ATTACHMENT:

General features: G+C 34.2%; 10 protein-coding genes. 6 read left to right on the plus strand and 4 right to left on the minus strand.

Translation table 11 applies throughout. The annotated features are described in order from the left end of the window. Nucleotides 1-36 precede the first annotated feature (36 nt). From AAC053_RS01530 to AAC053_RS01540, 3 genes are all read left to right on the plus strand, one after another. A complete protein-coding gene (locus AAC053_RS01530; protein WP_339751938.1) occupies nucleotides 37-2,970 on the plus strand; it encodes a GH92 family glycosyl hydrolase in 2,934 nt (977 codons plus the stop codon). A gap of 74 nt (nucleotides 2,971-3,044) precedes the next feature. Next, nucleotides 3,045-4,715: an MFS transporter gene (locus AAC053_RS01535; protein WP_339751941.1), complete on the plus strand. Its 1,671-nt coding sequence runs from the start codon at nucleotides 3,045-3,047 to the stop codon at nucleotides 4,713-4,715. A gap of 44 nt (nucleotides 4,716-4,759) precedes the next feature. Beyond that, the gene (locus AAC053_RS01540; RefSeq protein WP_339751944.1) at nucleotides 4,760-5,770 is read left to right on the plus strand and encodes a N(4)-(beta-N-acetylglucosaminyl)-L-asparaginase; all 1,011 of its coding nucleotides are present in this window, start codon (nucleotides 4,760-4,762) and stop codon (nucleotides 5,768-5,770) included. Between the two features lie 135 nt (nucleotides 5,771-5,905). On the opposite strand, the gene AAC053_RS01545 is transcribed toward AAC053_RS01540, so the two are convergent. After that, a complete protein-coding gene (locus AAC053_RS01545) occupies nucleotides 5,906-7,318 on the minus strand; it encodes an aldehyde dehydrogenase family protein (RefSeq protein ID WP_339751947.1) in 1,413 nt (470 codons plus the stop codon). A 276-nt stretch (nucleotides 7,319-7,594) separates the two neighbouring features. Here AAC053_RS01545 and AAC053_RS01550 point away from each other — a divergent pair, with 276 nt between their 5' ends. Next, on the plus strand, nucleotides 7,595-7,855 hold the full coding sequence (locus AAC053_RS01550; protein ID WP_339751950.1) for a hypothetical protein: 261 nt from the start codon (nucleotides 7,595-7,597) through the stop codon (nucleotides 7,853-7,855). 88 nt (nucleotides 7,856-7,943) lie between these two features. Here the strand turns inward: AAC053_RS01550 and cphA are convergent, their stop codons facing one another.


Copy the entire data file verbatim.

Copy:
General features: G+C 34.2%; 10 protein-coding genes. 6 read left to right on the plus strand and 4 right to left on the minus strand.

Translation table 11 applies throughout. The annotated features are described in order from the left end of the window. Nucleotides 1-36 precede the first annotated feature (36 nt). From AAC053_RS01530 to AAC053_RS01540, 3 genes are all read left to right on the plus strand, one after another. A complete protein-coding gene (locus AAC053_RS01530; protein WP_339751938.1) occupies nucleotides 37-2,970 on the plus strand; it encodes a GH92 family glycosyl hydrolase in 2,934 nt (977 codons plus the stop codon). A gap of 74 nt (nucleotides 2,971-3,044) precedes the next feature. Next, nucleotides 3,045-4,715: an MFS transporter gene (locus AAC053_RS01535; protein WP_339751941.1), complete on the plus strand. Its 1,671-nt coding sequence runs from the start codon at nucleotides 3,045-3,047 to the stop codon at nucleotides 4,713-4,715. A gap of 44 nt (nucleotides 4,716-4,759) precedes the next feature. Beyond that, the gene (locus AAC053_RS01540; RefSeq protein WP_339751944.1) at nucleotides 4,760-5,770 is read left to right on the plus strand and encodes a N(4)-(beta-N-acetylglucosaminyl)-L-asparaginase; all 1,011 of its coding nucleotides are present in this window, start codon (nucleotides 4,760-4,762) and stop codon (nucleotides 5,768-5,770) included. Between the two features lie 135 nt (nucleotides 5,771-5,905). On the opposite strand, the gene AAC053_RS01545 is transcribed toward AAC053_RS01540, so the two are convergent. After that, a complete protein-coding gene (locus AAC053_RS01545) occupies nucleotides 5,906-7,318 on the minus strand; it encodes an aldehyde dehydrogenase family protein (RefSeq protein ID WP_339751947.1) in 1,413 nt (470 codons plus the stop codon). A 276-nt stretch (nucleotides 7,319-7,594) separates the two neighbouring features. Here AAC053_RS01545 and AAC053_RS01550 point away from each other — a divergent pair, with 276 nt between their 5' ends. Next, on the plus strand, nucleotides 7,595-7,855 hold the full coding sequence (locus AAC053_RS01550; protein ID WP_339751950.1) for a hypothetical protein: 261 nt from the start codon (nucleotides 7,595-7,597) through the stop codon (nucleotides 7,853-7,855). 88 nt (nucleotides 7,856-7,943) lie between these two features. Here the strand turns inward: AAC053_RS01550 and cphA are convergent, their stop codons facing one another.